Gaining a significant upgrade in production values, with its near-doubling of budget, after a six-year break since Dalton appeared in LTK, Martin Campbell’s GoldenEye (1995) was cause for celebrations in 007 fandom, despite this franchise finally abandoning any direct narrative links to Ian Fleming’s books. Addressing political concerns about global stability in the post-USSR era, Brosnan’s debut as Bond cleverly bridges Gorbachev’s ‘Perestroika’ years, with its prologue set in 1986, before picking up threads of its story a decade later. Judi Dench brings an amusingly maternal authority but wholly matriarchal instincts to her vital role as the new M. No glib remarks or pithy comebacks are warranted here when the hero faces a betrayal of trust. Tightly edited and better polished, and considerably slicker than many previous 007 movies, GoldenEye shares a few aspects with several early Bond movies, although on-going modernisation is roundly characterised in Bond himself as less of a maverick talent, except for his impulsive reactions to mortal threats, and far more of a dedicated team-player. Emerging from a career of dark lies and deceptions, he remains a smooth individualist, yet now the hero’s politically-incorrect shortcomings are identified and examined, and skewered by critique as never before.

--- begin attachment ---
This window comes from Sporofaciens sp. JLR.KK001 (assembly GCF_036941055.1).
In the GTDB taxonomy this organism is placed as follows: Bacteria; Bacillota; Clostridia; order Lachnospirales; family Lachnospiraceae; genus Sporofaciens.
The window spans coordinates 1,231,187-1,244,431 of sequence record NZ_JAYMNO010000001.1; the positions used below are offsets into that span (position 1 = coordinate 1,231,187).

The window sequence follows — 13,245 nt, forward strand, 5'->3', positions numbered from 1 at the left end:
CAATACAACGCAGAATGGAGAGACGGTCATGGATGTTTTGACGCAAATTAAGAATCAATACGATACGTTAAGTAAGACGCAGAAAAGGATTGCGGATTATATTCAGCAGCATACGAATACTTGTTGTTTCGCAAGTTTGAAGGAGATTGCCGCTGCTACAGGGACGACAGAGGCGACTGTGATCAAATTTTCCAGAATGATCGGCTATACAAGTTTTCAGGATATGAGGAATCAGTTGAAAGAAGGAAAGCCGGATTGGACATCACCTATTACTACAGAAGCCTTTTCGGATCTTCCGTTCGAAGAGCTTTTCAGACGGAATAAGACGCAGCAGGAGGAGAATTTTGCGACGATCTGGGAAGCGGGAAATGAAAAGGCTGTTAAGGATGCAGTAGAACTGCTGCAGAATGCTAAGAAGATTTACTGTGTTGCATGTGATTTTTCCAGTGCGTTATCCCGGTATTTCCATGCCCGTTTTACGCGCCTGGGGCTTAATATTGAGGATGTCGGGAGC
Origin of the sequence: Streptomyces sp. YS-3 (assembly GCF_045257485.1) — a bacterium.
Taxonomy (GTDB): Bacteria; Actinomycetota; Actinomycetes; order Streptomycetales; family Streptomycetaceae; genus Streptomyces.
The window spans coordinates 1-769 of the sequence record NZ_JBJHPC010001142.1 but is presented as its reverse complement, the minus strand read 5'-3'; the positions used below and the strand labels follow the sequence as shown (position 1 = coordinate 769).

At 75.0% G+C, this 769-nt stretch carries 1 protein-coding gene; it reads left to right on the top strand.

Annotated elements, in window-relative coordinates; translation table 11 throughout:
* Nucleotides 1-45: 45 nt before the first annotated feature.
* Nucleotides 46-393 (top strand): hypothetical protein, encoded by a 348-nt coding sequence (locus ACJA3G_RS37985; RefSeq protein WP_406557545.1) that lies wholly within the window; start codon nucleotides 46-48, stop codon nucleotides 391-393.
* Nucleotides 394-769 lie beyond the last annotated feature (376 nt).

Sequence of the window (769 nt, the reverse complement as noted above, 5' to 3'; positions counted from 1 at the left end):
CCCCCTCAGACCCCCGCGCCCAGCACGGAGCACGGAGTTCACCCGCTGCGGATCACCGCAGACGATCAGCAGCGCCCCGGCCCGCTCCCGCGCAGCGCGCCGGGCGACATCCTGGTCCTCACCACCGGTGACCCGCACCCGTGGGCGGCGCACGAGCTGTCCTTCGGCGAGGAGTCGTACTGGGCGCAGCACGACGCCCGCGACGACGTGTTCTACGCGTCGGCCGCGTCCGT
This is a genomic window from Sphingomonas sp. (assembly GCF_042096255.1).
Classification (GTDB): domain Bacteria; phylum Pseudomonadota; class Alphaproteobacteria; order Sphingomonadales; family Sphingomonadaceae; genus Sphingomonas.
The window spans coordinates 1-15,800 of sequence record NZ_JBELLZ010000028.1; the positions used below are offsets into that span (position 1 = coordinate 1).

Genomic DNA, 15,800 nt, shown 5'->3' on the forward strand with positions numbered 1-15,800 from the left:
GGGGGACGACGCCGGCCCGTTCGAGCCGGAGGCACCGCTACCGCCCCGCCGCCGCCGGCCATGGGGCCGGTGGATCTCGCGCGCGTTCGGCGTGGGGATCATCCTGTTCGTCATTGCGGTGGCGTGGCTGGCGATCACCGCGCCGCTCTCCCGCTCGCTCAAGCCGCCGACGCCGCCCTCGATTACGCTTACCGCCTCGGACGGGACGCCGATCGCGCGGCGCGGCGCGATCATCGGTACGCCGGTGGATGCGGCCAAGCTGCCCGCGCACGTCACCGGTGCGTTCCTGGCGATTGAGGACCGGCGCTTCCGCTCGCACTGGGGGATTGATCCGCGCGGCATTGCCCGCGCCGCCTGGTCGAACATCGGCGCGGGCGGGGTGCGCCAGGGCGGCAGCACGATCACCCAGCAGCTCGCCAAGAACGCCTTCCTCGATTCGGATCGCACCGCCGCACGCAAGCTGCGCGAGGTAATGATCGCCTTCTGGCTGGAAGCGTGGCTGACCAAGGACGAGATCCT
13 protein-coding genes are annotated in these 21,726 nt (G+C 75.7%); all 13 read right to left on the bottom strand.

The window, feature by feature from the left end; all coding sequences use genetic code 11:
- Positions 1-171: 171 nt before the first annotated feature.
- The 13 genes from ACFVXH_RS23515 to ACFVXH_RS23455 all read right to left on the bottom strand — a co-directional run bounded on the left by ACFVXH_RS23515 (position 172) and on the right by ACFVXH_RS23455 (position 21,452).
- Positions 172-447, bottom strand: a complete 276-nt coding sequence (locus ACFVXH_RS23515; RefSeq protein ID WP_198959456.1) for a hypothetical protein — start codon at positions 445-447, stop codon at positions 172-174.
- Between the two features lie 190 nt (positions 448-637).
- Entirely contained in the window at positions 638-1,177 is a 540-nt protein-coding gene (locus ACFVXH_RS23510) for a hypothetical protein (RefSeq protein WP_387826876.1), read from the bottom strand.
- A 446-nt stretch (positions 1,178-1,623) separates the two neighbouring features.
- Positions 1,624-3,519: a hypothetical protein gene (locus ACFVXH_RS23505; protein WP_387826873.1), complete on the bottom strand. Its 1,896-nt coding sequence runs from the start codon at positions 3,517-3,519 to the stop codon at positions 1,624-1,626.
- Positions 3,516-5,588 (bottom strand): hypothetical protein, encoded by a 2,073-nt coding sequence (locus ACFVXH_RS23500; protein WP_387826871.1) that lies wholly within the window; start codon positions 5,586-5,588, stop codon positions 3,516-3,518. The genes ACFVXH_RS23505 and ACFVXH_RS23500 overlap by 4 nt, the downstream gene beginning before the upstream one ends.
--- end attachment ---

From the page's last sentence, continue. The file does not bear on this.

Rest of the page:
Roger Spottiswoode’s Tomorrow Never Dies (1997) has media baron Carver (Jonathan Pryce) launching his info war, using truth as a super-weapon for attacks upon democracy while his ‘edifice complex’ means being a successful celebrity influencer to provoke WW3. As a back-seat driver in a remote-controlled BMW getaway vehicle, Bond’s gadget-phone adds tremendous fun to a combat and chase sequence in a German car park. Following a precedent, set 20 years previously, in The Spy Who Loved Me, Bond is forced into team-work with Chinese agent Colonel Wai Lin (Michelle Yeoh). The dynamic duo are especially effective when they’re handcuffed together for a motorbike escape, pursued by an enemy helicopter, through Saigon. Playful and yet physically quite formidable, Lin is 007’s equal, not just another Bond girl. She’s definitely the first proper action-heroine in this franchise and it’s about time, too. With its crucial elements of mass-media exploitation, 'Big Data' manipulation, and fake-news campaigns, the techno-terrorism plotting in TND now seems remarkably prescient.